At least 56 city schools have had one or more confirmed cases of COVID-19 among staff, the city's Department of Education announced Tuesday. Click here to see the full list of affected schools.
The city is also still scrambling to make fixes at other schools across the five boroughs. At P.S. 209 in the Bronx, teachers stayed outside on Tuesday because the ventilation system isn't working.
"There has been no solution yet, so we decided today to start working outside in hopes this will be fixed before our students come on Monday," said teacher Alyson Bamford.
There is no fix coming for another school in Manhattan, which has been deemed unsafe for in-person return. The Martin Luther King Junior Educational Complex on the Upper West Side, a huge school with 6,000 students, won't be opening Monday and students just learned Wednesday where they'll have to attend school.
Junior Crisostomo, a high school senior at MLK, says the change is too sudden. He's among at least 800 students from several schools (including Maxine Greene High School for Imaginative Inquiry, the High School for Law, Advocacy and Community Justice, and Manhattan/Hunter Science High School) who were told they can either opt to learn remotely or commute to a school building downtown.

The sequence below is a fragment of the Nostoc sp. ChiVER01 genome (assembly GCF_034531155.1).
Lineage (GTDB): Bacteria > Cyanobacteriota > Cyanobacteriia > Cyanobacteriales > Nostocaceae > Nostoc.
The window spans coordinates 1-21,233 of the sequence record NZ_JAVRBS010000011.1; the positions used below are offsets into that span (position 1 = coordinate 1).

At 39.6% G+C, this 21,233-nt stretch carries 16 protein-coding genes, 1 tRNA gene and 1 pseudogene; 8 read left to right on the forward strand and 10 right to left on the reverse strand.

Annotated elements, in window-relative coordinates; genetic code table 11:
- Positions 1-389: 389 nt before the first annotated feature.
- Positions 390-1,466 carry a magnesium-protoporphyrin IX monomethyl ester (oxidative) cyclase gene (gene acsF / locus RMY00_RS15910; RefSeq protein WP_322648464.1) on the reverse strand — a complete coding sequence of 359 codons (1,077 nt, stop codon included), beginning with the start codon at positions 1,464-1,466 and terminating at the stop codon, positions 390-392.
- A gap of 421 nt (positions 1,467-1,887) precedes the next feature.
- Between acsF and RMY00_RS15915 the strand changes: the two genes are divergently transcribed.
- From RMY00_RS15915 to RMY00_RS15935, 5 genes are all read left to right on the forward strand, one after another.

For many students commuting from places like the Bronx, a trip to Borough of Manhattan Community College would add likely around a half-hour both ways.
Tracking Coronavirus in Tri-State
Other schools that are part of the complex — including Grades 9-12 of the Special Music School, the Urban Assembly School for Media Studies, and the High School of Arts and Technology — will use Success Academy space in other DOE buildings, according to education officials.
"We've been clear from the beginning that if a building or classroom was not safe, we would not use it. While the vast majority of our classrooms and nearly all of our buildings will be ready to serve children and staff on September 21, we have found alternative space for the schools located on the Martin Luther King, Jr. campus," the city's DOE said in a statement. "All schools will be accommodated and we have found suitable, safe and convenient options for these school communities to help start their year strong."
The city says it plans to do random testing of students and staff for the virus starting on Oct. 1. The mayor said Monday that a COVID-19 “situation room” would be set up to respond swiftly to school coronavirus cases.